MF Offers to Send Doctors to Examine Guantanamo Detainees
The Medical Foundation for the Care of Victims of Torture says it would be ready to send experts to Guantánamo Bay to examine detainees following a call today (Thursday) by the British Medical Association for the UK government to seek 'direct and unfettered access' to those being held.
The call follows a report from the UN Committee Against Torture that some of the interrogation techniques being used at the camp are prohibited by the Convention Against Torture. Earlier this month, three inmates committed suicide.
There are also concerns that US military doctors have been force-feeding hunger striking prisoners in contravention of World Medical Association (WMA) declarations that such action is unethical in the case of prisoners 'capable of forming an unimpaired and rational judgement' about the course of action they are following.
The US Supreme Court ruled today that the Bush administration does not have the authority to try terrorism suspects held at Guantánamo by military tribunal. The court ruled that the proceedings violate the Geneva Conventions.
At the same time, the BMA's annual representatives meeting passed a resolution condemning the force-feeding of prisoners under the direct supervision of US doctors, and noted 'with considerable concern' the lack of publicly visible action from the WMA over the role of doctors at the camp. A suggestion that the BMA withdraw from the WMA was deferred for further discussion.
The resolution, however, added that 'any torture of prisoners held in Guantánamo Bay or HMP Belmarsh is inhumane and contrary to the Geneva Convention'.
And it urged the UK Government to seek access to the detainees, who include several former British residents, by an independent team of British doctors with the results of such visits to be made public.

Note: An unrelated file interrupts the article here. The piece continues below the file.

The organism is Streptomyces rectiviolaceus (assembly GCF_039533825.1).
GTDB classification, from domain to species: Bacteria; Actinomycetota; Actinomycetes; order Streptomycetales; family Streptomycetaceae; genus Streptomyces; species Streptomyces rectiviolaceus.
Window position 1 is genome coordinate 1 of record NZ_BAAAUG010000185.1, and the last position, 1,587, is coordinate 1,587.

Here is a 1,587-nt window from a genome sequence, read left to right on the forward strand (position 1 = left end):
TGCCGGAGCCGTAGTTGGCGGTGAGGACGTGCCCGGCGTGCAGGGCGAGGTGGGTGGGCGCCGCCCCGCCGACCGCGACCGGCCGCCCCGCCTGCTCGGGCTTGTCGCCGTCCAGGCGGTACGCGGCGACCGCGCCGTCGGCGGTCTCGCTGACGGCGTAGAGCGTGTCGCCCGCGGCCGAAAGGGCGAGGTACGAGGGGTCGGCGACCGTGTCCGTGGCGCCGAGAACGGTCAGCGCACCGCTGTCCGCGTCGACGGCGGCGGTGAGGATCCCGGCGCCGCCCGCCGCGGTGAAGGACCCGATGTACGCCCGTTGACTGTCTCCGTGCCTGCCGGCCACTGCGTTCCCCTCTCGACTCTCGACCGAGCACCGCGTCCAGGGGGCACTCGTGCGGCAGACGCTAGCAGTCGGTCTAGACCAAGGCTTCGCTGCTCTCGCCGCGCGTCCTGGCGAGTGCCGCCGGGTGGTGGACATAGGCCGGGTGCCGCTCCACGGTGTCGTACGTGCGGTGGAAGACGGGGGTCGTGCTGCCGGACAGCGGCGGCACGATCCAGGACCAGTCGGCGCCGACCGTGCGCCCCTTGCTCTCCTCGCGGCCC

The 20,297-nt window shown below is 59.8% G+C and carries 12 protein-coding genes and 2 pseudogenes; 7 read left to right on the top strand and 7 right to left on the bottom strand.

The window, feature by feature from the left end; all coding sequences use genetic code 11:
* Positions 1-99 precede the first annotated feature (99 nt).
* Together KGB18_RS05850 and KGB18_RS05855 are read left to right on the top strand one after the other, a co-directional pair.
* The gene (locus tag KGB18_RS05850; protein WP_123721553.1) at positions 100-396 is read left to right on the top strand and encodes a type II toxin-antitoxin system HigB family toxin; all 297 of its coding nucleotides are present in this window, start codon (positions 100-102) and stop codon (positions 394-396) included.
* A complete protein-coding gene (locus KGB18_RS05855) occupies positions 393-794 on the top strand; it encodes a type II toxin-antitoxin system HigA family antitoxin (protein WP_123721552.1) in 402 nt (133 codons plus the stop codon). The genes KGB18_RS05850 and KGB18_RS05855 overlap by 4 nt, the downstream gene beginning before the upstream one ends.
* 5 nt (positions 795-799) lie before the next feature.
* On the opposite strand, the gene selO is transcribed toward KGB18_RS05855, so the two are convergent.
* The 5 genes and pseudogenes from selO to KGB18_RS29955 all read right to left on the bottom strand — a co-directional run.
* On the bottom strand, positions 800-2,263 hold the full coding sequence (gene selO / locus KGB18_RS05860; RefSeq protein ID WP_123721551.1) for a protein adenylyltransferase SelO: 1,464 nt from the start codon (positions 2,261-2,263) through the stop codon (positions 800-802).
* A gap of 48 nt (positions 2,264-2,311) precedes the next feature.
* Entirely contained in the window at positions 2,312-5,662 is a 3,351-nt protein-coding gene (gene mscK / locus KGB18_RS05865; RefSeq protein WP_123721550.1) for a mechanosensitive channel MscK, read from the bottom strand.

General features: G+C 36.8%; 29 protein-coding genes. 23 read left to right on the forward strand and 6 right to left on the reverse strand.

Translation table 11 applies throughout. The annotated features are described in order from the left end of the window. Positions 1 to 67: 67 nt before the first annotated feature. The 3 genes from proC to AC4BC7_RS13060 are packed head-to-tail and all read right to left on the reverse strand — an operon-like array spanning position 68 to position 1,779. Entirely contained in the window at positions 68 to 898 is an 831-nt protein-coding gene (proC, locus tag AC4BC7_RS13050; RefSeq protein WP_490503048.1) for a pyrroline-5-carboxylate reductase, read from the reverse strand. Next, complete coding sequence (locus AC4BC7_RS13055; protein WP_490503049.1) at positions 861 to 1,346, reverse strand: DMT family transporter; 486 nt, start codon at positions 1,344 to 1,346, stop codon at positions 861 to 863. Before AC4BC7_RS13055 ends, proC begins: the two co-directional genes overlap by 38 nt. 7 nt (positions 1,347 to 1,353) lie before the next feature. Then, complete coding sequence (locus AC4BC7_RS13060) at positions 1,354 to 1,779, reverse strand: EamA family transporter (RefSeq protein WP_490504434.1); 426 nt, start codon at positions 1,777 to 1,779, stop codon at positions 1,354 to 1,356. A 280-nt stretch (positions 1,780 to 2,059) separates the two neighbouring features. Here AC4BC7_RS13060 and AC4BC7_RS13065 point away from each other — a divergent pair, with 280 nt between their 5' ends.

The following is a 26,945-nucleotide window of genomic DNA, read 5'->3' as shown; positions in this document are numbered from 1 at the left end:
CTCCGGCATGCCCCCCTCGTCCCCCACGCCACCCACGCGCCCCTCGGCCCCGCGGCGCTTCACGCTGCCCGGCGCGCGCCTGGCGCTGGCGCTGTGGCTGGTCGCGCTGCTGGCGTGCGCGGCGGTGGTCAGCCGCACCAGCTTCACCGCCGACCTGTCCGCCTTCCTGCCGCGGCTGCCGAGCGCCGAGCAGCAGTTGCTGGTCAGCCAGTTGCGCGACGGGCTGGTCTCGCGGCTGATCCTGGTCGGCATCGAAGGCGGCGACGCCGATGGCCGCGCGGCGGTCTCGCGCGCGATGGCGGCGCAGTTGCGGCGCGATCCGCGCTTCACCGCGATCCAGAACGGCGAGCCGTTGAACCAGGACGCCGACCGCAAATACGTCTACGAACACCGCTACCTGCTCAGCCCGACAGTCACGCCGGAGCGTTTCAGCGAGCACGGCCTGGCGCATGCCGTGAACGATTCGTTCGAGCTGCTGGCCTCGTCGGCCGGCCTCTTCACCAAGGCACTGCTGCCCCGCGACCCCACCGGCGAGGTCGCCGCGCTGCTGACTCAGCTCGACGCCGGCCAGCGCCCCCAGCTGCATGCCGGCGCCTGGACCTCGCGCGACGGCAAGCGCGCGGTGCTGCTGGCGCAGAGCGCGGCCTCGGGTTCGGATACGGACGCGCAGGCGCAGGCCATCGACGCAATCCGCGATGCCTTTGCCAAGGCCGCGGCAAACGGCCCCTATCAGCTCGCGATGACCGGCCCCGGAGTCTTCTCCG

Sherman Carroll, the Medical Foundation's director of public affairs, said: "The Medical Foundation would be keen to be part of any independent medical delegation allowed to visit Guantánamo. Our doctors are among the most experienced in the world in examining torture victims and documenting their treatment and condition.
"Guantánamo is an ongoing disgrace. No nation committed to the rule of law can justify holding people indefinitely without trial. It is time that independent experts were able to verify exactly what has been going on there.
"It is time too that the World Medical Association forced the American medical authorities to wake up to their responsibility to hold their members to account if they are behaving unethically. The American Medical Association was a co-signatory to both WMA declarations that determined that force-feeding was unethical.
"The withdrawal of British doctors from the WMA would send a strong signal about the resentment many doctors around the world feel to the way their profession, and professional standing, is being undermined by the activities of some of those employed by the US military."
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